Knocking on doors is the best way for me as a candidate to learn the concerns of the people I want to represent. This week I knocked on the door of a woman scared that under the current political climate brought to us by Donald Trump, her marriage to her wife will be invalidated. Hers is a real fear shared by many.
I believe passing the ERA will go a long way to allay her fear. The ERA prohibits all sex-based discrimination by the government. That includes unfair treatment of women, but more broadly it means any sex-based discrimination. That’s a big deal!
Obergefell guaranteed I have the right to get married. But it was only 5-4, and was based in part on the ‘penumbra’ argument: that even though the right to marriage isn’t explicitly mentioned in the Constitution, it’s contained within the penumbra of the Bill of Rights, making it a necessary part of an ordered concept of liberty that is protected by the 5th and 14th amendments. I strongly agree with this argument, but many conservatives don’t. And all it takes is one Justice Kavanaugh to say that Obergefell was the product of a liberal activist court, and we lose our right to get married.
The ERA will provide stronger protections for women as well as an ironclad Constitutional defense of gay marriage by making it unlawful to discriminate on the basis of sex. But my opponent Bryce Reeves voted against it. I’m not surprised — after all, Senator Reeves campaigned in 2017 on banning gay people from public service. This year, as the Democratic nominee for District 17, I would be able to challenge Senator Reeves face-to-face over his homophobia on the debate stage and at the ballot box.
FDR said that true liberty requires economic liberty: that we have the right to healthcare, to an education, to food, shelter, and a good job with a living wage. We’re not free without these things. I’m running for State Senate against Bryce Reeves to fight for a government that works for everyone, to bring civility and decency back to our politics so we can treat each other like neighbors again, to protect civil liberties and put people ahead of partisanship. I’m refusing corporate PAC money but that means I need grass roots support. Want to join the fight? Click here to contribute today! –Ben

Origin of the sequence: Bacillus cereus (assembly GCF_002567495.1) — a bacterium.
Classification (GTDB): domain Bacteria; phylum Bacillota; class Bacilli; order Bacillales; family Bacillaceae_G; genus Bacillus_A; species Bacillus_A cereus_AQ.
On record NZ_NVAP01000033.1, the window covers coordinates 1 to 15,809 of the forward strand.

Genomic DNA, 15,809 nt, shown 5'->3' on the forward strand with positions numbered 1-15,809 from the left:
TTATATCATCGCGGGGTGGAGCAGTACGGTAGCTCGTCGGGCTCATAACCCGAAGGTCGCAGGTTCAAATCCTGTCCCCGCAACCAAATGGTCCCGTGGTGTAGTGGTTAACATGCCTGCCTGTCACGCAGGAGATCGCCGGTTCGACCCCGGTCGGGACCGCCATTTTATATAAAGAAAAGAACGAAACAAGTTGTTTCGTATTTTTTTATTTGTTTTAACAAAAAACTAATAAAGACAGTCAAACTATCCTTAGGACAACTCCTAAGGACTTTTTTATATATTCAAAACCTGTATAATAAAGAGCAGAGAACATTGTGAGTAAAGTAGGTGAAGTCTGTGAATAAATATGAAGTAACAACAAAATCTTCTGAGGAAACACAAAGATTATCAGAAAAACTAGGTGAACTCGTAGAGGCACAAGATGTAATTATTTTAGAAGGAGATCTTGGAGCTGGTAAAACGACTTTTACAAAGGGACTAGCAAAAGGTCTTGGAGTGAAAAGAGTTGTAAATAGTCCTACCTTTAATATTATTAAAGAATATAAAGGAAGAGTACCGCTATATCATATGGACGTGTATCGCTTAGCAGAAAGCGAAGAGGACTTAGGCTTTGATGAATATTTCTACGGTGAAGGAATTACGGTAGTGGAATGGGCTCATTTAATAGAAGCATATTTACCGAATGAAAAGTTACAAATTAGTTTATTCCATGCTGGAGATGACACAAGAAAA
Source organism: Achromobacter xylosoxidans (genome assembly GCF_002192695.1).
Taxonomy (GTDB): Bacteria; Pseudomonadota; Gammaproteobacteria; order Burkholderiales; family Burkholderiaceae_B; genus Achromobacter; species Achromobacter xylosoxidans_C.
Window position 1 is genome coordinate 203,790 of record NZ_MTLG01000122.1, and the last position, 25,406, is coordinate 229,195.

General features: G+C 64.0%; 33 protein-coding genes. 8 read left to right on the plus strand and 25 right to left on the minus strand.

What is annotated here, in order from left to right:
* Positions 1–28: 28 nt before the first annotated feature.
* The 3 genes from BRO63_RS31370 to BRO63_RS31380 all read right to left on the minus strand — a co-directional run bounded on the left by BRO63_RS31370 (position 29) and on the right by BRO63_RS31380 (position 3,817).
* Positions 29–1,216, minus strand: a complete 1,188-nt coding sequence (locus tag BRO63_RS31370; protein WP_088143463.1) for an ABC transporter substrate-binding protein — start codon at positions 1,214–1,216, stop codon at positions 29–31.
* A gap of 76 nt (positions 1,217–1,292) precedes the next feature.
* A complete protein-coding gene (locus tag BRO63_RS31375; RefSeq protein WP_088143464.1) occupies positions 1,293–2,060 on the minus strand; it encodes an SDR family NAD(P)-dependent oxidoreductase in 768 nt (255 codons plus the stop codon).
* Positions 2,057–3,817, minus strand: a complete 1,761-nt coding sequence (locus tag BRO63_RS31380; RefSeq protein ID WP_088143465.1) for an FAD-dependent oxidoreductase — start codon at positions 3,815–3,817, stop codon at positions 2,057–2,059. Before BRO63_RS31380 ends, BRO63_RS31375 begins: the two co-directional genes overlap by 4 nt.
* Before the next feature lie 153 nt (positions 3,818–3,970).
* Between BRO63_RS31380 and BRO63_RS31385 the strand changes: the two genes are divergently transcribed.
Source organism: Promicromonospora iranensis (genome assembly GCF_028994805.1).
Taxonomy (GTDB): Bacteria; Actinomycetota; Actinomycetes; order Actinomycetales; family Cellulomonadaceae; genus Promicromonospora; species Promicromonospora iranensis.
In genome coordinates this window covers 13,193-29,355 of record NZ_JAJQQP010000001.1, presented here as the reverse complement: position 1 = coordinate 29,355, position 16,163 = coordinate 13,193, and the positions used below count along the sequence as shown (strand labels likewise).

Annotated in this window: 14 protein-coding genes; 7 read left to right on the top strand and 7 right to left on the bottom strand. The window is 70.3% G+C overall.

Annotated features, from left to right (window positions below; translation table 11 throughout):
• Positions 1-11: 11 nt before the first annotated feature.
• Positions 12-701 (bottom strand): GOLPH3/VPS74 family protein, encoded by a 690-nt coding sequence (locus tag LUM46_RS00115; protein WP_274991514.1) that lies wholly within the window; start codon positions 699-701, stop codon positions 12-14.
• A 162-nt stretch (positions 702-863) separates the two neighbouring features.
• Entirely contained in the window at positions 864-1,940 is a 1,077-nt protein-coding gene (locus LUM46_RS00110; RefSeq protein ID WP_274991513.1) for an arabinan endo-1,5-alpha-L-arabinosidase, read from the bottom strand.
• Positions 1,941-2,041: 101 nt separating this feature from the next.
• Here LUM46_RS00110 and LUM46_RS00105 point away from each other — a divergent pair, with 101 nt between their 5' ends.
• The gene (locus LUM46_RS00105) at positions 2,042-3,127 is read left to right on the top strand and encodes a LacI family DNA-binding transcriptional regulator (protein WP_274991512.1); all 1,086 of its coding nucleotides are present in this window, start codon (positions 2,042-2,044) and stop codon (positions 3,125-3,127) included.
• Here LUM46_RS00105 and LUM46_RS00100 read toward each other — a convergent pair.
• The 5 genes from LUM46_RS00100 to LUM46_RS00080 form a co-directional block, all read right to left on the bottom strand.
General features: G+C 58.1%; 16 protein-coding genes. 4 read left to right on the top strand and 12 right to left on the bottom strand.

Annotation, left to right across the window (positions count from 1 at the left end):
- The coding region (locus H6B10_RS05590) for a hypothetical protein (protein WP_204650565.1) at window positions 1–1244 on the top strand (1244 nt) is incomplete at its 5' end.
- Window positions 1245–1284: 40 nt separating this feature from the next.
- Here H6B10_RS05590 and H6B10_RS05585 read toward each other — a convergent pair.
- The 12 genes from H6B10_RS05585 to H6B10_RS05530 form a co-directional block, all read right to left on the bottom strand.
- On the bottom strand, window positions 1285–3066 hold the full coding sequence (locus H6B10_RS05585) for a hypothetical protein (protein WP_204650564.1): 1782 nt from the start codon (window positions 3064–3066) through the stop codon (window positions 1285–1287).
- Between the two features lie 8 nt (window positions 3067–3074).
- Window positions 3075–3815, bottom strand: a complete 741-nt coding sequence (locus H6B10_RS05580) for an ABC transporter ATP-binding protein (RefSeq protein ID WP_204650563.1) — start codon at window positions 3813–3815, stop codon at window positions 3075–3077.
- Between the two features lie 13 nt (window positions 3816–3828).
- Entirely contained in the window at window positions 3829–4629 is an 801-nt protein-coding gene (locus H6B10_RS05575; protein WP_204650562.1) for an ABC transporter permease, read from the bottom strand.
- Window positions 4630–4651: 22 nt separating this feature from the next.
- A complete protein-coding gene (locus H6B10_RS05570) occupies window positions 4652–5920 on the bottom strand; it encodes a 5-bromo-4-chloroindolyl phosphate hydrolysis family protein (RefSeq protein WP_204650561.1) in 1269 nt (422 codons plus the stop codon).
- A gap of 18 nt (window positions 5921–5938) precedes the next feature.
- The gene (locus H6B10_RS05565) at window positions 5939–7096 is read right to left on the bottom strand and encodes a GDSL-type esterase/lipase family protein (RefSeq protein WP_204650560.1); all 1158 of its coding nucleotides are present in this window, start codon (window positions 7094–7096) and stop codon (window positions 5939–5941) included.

Tonight I attended the Orange NAACP and listened to a terrific presentation by School Superintendent Cecil Snead. I’m excited about the focus on votech, CTE, and STEM.
There were some terrific questions from NAACP members. An especially good one from one of the high schoolers present was: Orange has a great tech program (Hornet Tech) but how do we encourage more women and minorities to take computer science? One key solution is to diversify our teachers, guest speakers, and role models. My undergrad mentor and my boss at Columbia University where I worked as a research programmer were both women and leaders in their field (artificial intelligence), and simply by being role models they helped other women excel in the male-dominated tech industry. Visible diversity in positions of authority can give students that extra bit of bravery needed to challenge the status quo.
I’m inspired by Superintendent Snead’s efforts to focus on academic equity, and his book club with school leadership reading Zaretta Hammond’s Culturally Responsive Teaching and the Brain. I liked his response about how to diversify teachers by ‘growing his own’ by bringing back the Teachers for Tomorrow program.
Rural schools in smaller counties don’t always have as loud of a voice in the state legislature, and I pledge to be that voice and to work with the school boards in my district to advocate for them and for the students, parents, and teachers of the 17th district.
What a beautiful Saturday! I met with both the Orange County Democratic Committee and the Louisa County Democrats today. We talked about a wide range of issues including campaign contribution limits, affordable housing, legal advocacy for the poor facing harassment and eviction, and more. One great question in Louisa concerned how to respond to the constant, indiscriminate accusations of ‘socialism’ (from people who don’t even have a clear definition of the word). My answer: patiently explain your position, be clear we ought to put people ahead of partisanship, and remember that social media is a playground that doesn’t accurately reflect what people genuinely believe, so stay calm and don’t take the mudslinging to heart. A thick skin is a must! -Ben